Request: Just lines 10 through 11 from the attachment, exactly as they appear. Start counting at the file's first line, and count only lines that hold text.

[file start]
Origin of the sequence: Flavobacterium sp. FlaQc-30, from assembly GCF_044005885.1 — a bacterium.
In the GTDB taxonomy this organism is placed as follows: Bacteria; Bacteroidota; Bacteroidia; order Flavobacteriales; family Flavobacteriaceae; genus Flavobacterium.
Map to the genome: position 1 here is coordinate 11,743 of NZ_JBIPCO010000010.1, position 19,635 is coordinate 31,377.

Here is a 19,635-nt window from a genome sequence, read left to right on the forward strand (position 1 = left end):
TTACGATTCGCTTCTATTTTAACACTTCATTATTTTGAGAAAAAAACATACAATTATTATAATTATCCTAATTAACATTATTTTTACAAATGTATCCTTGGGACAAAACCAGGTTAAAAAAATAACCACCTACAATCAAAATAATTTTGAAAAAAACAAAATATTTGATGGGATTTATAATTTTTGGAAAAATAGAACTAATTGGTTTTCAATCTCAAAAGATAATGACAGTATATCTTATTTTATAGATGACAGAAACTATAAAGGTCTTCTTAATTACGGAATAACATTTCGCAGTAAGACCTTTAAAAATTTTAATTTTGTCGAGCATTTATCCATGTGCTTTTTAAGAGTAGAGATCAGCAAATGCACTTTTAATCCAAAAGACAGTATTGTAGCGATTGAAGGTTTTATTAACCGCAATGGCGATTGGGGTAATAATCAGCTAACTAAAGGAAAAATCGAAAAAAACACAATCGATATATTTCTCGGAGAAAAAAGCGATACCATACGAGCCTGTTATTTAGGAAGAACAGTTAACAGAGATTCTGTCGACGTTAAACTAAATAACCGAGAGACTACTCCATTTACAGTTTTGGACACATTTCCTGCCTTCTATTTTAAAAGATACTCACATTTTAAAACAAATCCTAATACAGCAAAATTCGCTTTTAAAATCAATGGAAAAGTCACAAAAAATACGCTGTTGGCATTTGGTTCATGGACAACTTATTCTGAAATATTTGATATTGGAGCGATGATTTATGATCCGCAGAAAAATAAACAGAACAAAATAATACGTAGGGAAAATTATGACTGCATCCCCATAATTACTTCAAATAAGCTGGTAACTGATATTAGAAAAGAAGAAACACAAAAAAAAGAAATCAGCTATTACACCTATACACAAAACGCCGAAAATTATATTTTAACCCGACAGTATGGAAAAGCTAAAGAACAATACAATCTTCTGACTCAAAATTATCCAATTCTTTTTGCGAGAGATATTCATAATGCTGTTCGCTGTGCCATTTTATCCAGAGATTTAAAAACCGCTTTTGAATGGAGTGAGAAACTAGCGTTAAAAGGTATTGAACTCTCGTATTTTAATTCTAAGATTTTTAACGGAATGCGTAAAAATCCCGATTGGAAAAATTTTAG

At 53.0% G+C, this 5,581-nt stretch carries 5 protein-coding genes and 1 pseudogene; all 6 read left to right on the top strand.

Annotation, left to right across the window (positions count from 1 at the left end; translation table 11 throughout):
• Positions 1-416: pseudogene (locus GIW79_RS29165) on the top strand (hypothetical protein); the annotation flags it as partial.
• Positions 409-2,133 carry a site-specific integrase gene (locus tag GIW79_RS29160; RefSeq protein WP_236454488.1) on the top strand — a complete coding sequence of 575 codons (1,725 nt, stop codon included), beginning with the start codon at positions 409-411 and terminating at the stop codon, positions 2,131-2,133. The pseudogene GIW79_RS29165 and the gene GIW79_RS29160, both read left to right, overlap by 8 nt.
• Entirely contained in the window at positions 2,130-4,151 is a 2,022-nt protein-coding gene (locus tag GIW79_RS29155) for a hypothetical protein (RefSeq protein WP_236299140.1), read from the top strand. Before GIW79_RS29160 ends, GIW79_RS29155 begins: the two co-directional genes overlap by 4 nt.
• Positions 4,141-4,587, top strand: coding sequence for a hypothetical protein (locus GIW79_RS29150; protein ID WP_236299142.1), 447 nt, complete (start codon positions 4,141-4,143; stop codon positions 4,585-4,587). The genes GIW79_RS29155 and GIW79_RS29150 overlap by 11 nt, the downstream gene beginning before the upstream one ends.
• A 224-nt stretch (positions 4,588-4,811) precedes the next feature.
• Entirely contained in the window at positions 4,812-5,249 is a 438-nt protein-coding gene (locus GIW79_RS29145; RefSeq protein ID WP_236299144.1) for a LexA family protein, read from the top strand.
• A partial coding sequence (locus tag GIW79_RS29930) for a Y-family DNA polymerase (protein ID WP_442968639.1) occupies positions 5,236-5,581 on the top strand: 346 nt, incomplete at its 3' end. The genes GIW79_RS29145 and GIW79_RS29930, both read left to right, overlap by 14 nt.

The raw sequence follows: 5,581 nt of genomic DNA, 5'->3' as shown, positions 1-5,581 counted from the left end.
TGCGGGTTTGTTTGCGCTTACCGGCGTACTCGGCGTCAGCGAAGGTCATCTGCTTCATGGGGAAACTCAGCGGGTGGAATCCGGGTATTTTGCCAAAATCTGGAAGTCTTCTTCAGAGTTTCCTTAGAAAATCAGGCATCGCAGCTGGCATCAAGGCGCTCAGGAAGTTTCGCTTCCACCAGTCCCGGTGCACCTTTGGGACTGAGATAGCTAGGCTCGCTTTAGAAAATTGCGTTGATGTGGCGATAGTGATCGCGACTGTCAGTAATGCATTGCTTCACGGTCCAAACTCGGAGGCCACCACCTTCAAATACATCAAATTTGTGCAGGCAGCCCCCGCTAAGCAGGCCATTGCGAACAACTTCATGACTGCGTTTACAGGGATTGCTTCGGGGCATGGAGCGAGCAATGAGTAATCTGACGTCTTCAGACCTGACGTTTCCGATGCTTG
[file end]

• Entirely contained in the window at positions 2,130-4,151 is a 2,022-nt protein-coding gene (locus tag GIW79_RS29155) for a hypothetical protein (RefSeq protein WP_236299140.1), read from the top strand. Before GIW79_RS29160 ends, GIW79_RS29155 begins: the two co-directional genes overlap by 4 nt.
• Positions 4,141-4,587, top strand: coding sequence for a hypothetical protein (locus GIW79_RS29150; protein ID WP_236299142.1), 447 nt, complete (start codon positions 4,141-4,143; stop codon positions 4,585-4,587). The genes GIW79_RS29155 and GIW79_RS29150 overlap by 11 nt, the downstream gene beginning before the upstream one ends.